Microsoft new Windows 10 privacy policy

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Re: Microsoft new Windows 10 privacy policy

Post by Purple »

Or had it be free for non commercial use.
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Re: Microsoft new Windows 10 privacy policy

Post by Ace Pace »

Grumman wrote:
Beowulf wrote:Microsoft would very much like to get everyone on Windows 10, because the faster it happens, the quicker everyone is on the same codebase, and they have to worry less about vulnerabilities in older versions of windows. That's the point of the free upgrade. All the fancy features that are new in the privacy policy can be turned off: Cortana and Bing integration with search, WiFi Sense, OneDrive (though that's actually from Windows 8), etc.
If all Microsoft wanted was the convenience of everyone being on one OS, they should have made a "strictly better" OS to attract us, instead of something bloated with borderline malware and sinister EULAs.

What the hell is a better OS?
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Re: Microsoft new Windows 10 privacy policy

Post by TimothyC »

Broomstick wrote:No, we did not. We most emphatically did not.
I manage a household of four Windows 7 Pro machines, and NONE of them exhibited this behavior. I'd either start looking for malware, or questioning your birds.
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Re: Microsoft new Windows 10 privacy policy

Post by Batman »

Or maybe different versions of Win 7 behave differently. So far all the people saying 'um yes no Win 7 doesn't do that' are on 'Win 7 Professional'.
It might be interesting to know which iteration of Win 7 Broomstick ran into.
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Re: Microsoft new Windows 10 privacy policy

Post by Jub »

My copy of Windows 7 Premium barely seems to know that 10 exists. I have the icon on my taskbar, but I've never seen a popup or anything.
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Re: Microsoft new Windows 10 privacy policy

Post by Darth Quorthon »

Dumb question time, my PC running Windows 10 is connected to my router by an Ethernet cable, do I need to worry about it giving my Wi-Fi password away? When I go into Settings > Network & Internet, I don't even see a Wi-Fi option. Not that I'm overly worried, mind you, you pretty much have to be standing at the front door to my apartment to get a signal.
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Re: Microsoft new Windows 10 privacy policy

Post by Executor32 »

No, that's only if you've connected to it over WiFi by entering the password, and even then you still have to give Windows permission to share it before it'll do so. If you decline when it asks for permission, then it won't.
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Re: Microsoft new Windows 10 privacy policy

Post by Executor32 »

Ghetto edit:
TimothyC wrote:
Broomstick wrote:No, we did not. We most emphatically did not.
I manage a household of four Windows 7 Pro machines, and NONE of them exhibited this behavior. I'd either start looking for malware, or questioning your birds.
Could've been one of those roving bands of IT professionals, sneaking into peoples' houses and reserving Windows 10.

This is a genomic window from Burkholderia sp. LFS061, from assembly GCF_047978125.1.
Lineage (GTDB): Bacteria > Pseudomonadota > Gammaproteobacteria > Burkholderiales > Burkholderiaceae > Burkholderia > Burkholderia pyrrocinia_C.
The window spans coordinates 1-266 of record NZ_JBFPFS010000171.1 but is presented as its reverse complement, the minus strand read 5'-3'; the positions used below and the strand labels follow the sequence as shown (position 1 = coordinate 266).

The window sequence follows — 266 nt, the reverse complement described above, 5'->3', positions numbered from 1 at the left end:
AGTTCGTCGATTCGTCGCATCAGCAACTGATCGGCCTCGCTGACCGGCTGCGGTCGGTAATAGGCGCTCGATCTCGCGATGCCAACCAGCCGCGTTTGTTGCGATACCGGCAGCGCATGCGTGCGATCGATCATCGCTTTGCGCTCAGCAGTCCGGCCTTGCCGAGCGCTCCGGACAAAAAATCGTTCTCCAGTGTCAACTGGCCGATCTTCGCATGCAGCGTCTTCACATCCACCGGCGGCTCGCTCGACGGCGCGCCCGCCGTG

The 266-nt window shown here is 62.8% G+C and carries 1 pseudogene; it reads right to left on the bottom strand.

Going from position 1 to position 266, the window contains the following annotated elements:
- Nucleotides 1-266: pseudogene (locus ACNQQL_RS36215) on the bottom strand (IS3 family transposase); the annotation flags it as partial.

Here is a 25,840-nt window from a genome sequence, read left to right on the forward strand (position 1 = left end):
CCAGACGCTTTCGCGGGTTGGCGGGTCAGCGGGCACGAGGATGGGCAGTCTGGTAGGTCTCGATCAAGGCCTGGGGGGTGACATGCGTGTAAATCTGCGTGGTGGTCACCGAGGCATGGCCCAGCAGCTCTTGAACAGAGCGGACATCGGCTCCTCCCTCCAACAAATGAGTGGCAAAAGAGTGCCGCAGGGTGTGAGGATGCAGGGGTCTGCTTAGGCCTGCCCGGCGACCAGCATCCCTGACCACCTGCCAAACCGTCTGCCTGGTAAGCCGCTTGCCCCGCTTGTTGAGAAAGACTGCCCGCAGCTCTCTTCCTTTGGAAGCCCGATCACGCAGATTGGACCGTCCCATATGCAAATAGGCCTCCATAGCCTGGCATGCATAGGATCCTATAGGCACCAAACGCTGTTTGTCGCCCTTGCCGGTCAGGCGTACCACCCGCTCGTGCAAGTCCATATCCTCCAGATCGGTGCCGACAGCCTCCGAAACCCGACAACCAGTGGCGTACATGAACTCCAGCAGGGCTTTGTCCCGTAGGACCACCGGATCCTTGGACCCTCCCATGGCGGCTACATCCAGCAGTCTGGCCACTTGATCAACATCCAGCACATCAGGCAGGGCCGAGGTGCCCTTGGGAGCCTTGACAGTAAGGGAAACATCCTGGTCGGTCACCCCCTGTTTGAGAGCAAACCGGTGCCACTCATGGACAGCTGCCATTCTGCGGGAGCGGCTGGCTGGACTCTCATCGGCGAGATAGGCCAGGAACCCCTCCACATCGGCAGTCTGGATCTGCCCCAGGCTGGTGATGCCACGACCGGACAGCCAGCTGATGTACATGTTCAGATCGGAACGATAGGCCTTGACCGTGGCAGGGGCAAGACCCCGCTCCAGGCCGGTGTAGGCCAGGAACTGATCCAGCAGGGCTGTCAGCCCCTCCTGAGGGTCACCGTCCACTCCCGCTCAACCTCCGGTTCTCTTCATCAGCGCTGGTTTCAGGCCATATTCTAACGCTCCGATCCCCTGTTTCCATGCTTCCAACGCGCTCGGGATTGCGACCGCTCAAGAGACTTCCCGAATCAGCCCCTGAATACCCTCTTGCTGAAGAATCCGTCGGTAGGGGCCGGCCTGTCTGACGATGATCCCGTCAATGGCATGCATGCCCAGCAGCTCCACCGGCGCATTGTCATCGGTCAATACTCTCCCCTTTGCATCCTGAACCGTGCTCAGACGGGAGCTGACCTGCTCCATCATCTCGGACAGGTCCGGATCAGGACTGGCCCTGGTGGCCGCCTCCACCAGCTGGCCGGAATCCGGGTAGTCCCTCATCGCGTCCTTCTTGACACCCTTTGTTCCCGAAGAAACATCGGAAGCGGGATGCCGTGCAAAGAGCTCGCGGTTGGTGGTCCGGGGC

Batman wrote:Or maybe different versions of Win 7 behave differently. So far all the people saying 'um yes no Win 7 doesn't do that' are on 'Win 7 Professional'.
It might be interesting to know which iteration of Win 7 Broomstick ran into.
My brother's is Home Premium, actually, as is the front desk computer at work. Neither have had anything more than the tray icon show up, nor have they automatically downloaded anything related to the upgrade other than the reservation app itself, which as I mentioned earlier is only ~3.5 MB.

Windows 8/8.1 is a little more proactive about it, though, as the upgrade offer is now integrated into the OOBE, and if you manually tell Windows Update to check for updates, it defaults to upgrading you to 10 unless you click the 'Show other updates' link below the upgrade offer. Even so, it still won't proceed with the upgrade without first having you confirm it again.
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Re: Microsoft new Windows 10 privacy policy

Post by Wild Zontargs »

[Apologies for the semi-necro]

Whether what happened to Broomstick was user error or not, it looks like MS really is pushing out Win10 without asking now:
Microsoft, having learned nothing from Apple and the U2 album, have started downloading Windows 10 as part of Patch Tuesday for Windows 7 and 8 users. For people on a 32GB flash drive tablet, that's a big chunk of space taken up with something that they didn't ask for. Microsoft admits to doing this, but users are not happy. Way to look needy, Microsoft.
People are already pointing out that this is killing their low-cap data plans, and they're getting stuck with large overage fees.
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Re: Microsoft new Windows 10 privacy policy

Post by Zaune »

Either this is a truly epic feat of sabotage by embedded agents for the Linux Foundation or nobody working at Microsoft in a managerial capacity has ever had to worry about money.
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Re: Microsoft new Windows 10 privacy policy

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Both? I vote both.
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Re: Microsoft new Windows 10 privacy policy

Post by SpottedKitty »

Zaune wrote:or nobody working at Microsoft in a managerial capacity
... couldn't get a clue during clue mating season in a field full of horny clues if they smeared their bodies with clue musk and did the clue mating dance. :twisted: